The partnership, naturally, extended to the Saarinen House, which is a striking blend of the entire family’s contributions—Eliel’s design, Loja’s textiles, Pipsan’s painting and color selection, and Eero’s furniture and textiles, Adkisson says. Both Wittkopp and Adkisson say they want visitors to view the house as a cohesive piece, one that blurs the lines between forms. “All elements complement and support each other,” Wittkopp says. It reaches a point, Addkison adds, where the fabrics “begin to look like paving,” while the “bricks look like they were woven.”
Studio Loja Saarinen
Although Loja Saarinen is widely described as a weaver, Adkisson notes that that’s a bit of a misconception, in part because she successfully marketed herself as such. Again, her background was in sculpture, and she did not actually weave the textiles she designed herself, seeing that she wasn’t trained in the practice.
That’s not to take away from her influence over the field, however. Perhaps the best way to describe Loja’s role is that of a CEO. Loja ran Studio Loja Saarinen, a commercial enterprise within Cranbrook, between 1928 and 1942, hiring female weavers from Scandinavia, including Maja Andersson Wirde, a Swedish weaver and textile designer who became the studio’s shop supervisor; coordinating the buying of weaving tools and instruments; and striking deals with her clientele, including Frank Lloyd Wright, for whom the studio produced rugs, hangings, upholstery fabric, and curtains.
Loja also oversaw the educational aspect of her studio—she was the head of the Department of Weaving and Textile Design, although Adkisson says she appears to have mostly delegated teaching duties and seemed to focus much more heavily on the business aspect of the studio, sometimes to the chagrin of her students, who didn’t necessarily appreciate being referred to as Loja’s “hobby weavers.”
Even when the Great Depression reached its peak in Michigan in 1933, and Booth was forced to shutter Cranbrook’s other studios, Studio Loja Saarinen continued to operate. It did eventually close against her wishes, when Cranbrook transformed into a more traditional higher education institution and academic bureaucracy took precedence, Adkisson says. All told, though, Loja’s years running the studio were fruitful. Initially housing a single loom in 1928, the number reached 35, including three master looms, by the end. “Her persistence and scale of operation were very impressive,” Adkisson says.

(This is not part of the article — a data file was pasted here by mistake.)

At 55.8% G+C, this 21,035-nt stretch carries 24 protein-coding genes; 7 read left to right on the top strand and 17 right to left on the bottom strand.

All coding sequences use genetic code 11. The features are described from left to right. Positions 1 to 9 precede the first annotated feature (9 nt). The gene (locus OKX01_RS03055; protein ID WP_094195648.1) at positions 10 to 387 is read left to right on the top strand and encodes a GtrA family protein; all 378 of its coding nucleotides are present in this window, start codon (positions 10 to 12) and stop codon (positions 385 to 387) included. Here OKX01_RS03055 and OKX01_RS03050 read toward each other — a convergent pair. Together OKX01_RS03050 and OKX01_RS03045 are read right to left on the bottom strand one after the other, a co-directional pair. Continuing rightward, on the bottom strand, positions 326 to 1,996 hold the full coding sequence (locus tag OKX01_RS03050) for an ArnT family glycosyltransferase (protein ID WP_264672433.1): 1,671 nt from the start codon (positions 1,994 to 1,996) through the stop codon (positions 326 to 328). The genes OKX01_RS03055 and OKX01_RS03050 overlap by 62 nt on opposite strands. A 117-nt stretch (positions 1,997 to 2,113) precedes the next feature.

Rebalancing the Narrative
After the studio closed, Loja and Eliel continued to live in the Saarinen House until Eliel died in 1950. Loja did live there for another year, but she then moved into a house in Eero’s backyard, and the Saarinen House became the home to the college’s future presidents, some of whom made dramatic changes to the house. In 1977, a new president, Roy Slade, came from Wales armed with a different sense of history and sought to rejuvenate the house, which led to a lengthy restoration project, overseen by Wittkopp. The revamped house opened in 1994, and it is now based primarily on the aesthetics from 1935-39.
But while the house got new life, it still took more than two decades until Loja took on a larger role in the story. Wittkopp and Adkisson achieved that through subtle changes, including rerouting tours so they first stop at the site of Loja’s studio and placing more historic images of Loja and her Weavers throughout the house. In 2019, they also introduced a year-long exhibit that brought six more rugs into the house.
Cranbrook, Adkisson says, never forgot Loja and her work, but the college and its museums didn’t celebrate her contributions to the academy as much they did when it came to Eliel and other artists. The museum is now “rebalancing what was always known and true for a public that is not as aware,” he says.